• Avoid screens (or wear blue light blocking glasses) – Keep the bedroom a technology-free zone as the light from electronic devices can disturb your sleep. If you need to work, wear blue light blocking glasses (also known as computer glasses) throughout or before you sleep to prevent sleep disruption.
      • Find an activity that helps you to wind down  This could be anything that calms you down, and reduces thinking (especially unnecessary stress). Fir example, listening to soothing/good feel music, taking a hot bath, reading or meditating.
      • Keep any electronics you have on the other side of the room or outside the room – One of the most harmful things that can disrupt your sleep is the notifications you get from your smartphones. The simplest way to avoid this is to keep it away from you.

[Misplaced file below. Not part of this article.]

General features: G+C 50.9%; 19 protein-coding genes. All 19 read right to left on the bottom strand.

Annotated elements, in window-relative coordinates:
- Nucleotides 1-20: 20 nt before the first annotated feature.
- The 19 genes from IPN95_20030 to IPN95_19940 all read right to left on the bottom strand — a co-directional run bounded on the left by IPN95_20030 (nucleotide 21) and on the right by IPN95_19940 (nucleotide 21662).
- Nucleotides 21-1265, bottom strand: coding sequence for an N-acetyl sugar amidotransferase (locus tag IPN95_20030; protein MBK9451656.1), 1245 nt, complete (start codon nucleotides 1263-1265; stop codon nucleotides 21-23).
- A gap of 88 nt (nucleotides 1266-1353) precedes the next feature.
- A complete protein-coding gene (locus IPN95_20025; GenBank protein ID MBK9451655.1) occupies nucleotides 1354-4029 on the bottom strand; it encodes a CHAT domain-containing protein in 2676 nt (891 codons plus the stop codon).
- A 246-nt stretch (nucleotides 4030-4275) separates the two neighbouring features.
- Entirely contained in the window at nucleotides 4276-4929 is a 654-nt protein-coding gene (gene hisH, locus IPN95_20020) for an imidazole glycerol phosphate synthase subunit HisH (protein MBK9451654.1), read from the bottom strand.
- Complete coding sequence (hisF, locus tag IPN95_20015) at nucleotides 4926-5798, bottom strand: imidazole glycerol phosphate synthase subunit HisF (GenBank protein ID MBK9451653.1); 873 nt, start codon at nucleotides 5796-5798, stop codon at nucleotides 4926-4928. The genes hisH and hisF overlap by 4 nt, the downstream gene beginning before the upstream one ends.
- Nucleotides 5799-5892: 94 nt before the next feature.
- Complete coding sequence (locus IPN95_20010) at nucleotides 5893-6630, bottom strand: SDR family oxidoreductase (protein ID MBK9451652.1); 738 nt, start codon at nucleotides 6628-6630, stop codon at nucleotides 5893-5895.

• Create a bedtime routine – A night routine is a couple of things you do prior to going to bed. By doing these things every night, you’ll have a more restful and high-quality sleep. Learn how to pick up a night routine here: The Ultimate Night Routine Guide to Sleep Better and Wake Up Productive

      2. Eat the right nutrients (and avoid the wrong ones)

      What you eat (not just when we eat) plays a critical role in your sleep quality. If you’re ever in doubt of what to eat to improve your sleep, take the following into consideration:

      • Kiwi – This green fruit may be the ultimate pre-bed snack. When volunteers ate two kiwis an hour before hitting the hay, they slept almost a full extra hour. Kiwis are full of vitamins C and E, serotonin and folate—all of which may help you snooze.
      • Soy foods – Foods made with soy such as tofu, miso and edamame, are rich in isoflavones. These compounds increase the production of serotonin, a brain chemical that influences the body’s sleep-wake cycle.